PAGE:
Abstract

VSED demands willful determination from those who do it. The requisite willfulness is an ethical strength, providing greater assurance of voluntariness. Dying by VSED has another major merit: its pace provides time for the person and loved ones to embrace death in a shared appreciation of life.

Support from professional caregivers is important in making dying by VSED comfortable. If acknowledged by its providers, this need for professional support has ancillary benefits: accurate information is more likely to be communicated to patients, and professional caregivers help normalize VSED and minimize abuses.

VSED faces a moral challenge when it is categorized as suicide. In an obvious sense, VSED is suicide: the person’s intention is to die, and the means employed assuredly causes death. Being a form of suicide does not imply that VSED is morally impermissible. Pursued to hasten death in a last stage of life, it is a response to “terminal” situations. This contributes greatly to VSED’s moral acceptability when perceived as suicide.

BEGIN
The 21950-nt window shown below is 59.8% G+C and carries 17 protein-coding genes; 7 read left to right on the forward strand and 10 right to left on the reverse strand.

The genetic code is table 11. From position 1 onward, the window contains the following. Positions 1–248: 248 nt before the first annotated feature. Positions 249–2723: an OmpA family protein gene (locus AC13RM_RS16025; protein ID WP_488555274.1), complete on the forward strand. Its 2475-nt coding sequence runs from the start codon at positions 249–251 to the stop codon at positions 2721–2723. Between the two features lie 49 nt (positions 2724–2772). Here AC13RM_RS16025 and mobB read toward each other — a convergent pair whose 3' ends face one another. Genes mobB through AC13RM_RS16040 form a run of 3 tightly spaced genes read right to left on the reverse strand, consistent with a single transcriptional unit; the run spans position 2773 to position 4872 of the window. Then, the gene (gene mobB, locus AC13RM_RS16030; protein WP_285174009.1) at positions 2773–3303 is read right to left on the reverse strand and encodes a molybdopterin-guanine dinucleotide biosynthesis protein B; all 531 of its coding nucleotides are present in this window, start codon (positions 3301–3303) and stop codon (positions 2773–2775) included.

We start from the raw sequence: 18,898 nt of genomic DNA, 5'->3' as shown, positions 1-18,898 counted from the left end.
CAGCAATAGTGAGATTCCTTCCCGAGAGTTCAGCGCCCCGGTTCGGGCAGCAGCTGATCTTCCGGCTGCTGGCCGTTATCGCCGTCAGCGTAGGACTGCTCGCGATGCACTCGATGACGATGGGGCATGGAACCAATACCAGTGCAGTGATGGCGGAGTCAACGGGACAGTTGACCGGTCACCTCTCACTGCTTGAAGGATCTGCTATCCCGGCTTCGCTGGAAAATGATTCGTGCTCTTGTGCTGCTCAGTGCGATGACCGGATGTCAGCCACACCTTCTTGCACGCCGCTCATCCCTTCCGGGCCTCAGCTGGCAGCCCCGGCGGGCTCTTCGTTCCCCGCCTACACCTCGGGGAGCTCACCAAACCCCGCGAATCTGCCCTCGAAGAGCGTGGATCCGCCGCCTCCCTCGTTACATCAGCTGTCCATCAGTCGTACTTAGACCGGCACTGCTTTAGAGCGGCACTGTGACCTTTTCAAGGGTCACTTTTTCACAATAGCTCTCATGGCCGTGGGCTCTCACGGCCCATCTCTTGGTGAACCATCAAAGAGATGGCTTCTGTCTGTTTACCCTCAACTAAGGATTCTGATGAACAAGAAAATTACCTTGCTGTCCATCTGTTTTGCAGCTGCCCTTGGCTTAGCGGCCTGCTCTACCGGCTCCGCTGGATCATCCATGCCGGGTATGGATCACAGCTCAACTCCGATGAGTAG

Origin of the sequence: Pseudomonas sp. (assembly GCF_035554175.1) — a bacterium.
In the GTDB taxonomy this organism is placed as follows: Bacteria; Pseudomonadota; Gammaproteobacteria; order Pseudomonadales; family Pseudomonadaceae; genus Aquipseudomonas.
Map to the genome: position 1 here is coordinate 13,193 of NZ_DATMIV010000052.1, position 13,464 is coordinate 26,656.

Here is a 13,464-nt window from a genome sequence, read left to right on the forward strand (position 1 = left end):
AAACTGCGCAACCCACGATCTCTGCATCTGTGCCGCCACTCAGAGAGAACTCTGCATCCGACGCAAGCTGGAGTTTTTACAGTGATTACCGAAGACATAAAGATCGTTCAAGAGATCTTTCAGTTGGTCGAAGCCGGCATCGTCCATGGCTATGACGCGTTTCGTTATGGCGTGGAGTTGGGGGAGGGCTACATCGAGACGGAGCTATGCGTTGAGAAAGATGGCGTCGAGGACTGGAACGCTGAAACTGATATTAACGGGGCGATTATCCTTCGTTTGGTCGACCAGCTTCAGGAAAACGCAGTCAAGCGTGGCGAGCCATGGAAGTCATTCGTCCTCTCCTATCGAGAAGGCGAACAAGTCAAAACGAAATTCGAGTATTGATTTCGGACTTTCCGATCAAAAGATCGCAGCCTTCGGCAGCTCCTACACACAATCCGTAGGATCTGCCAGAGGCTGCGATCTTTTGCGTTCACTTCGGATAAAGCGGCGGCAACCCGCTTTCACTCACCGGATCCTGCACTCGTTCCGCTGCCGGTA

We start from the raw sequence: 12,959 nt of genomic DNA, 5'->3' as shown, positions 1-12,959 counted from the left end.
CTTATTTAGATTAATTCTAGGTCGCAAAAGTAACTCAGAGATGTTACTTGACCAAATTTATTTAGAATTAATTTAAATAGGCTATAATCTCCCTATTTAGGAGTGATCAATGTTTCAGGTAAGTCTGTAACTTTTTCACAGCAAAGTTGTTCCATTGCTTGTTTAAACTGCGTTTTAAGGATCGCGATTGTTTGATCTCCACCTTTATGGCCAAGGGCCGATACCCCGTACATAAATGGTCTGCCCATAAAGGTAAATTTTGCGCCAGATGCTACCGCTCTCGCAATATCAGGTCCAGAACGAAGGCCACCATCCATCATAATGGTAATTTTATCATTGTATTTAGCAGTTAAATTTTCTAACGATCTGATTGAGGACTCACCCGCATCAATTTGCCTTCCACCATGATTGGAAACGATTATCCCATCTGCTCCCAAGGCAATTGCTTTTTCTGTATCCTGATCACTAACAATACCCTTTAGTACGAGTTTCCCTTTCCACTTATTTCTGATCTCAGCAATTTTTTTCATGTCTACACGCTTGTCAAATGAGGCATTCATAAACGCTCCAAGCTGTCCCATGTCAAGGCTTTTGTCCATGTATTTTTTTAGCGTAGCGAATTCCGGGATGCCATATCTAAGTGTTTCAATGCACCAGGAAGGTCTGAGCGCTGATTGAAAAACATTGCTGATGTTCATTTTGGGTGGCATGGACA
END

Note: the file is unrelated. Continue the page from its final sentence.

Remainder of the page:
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Additional Information

ISSN
2157-1740
Print ISSN
2157-1732
Pages
pp. 121-126
Launched on MUSE
2016-10-03
Open Access
No
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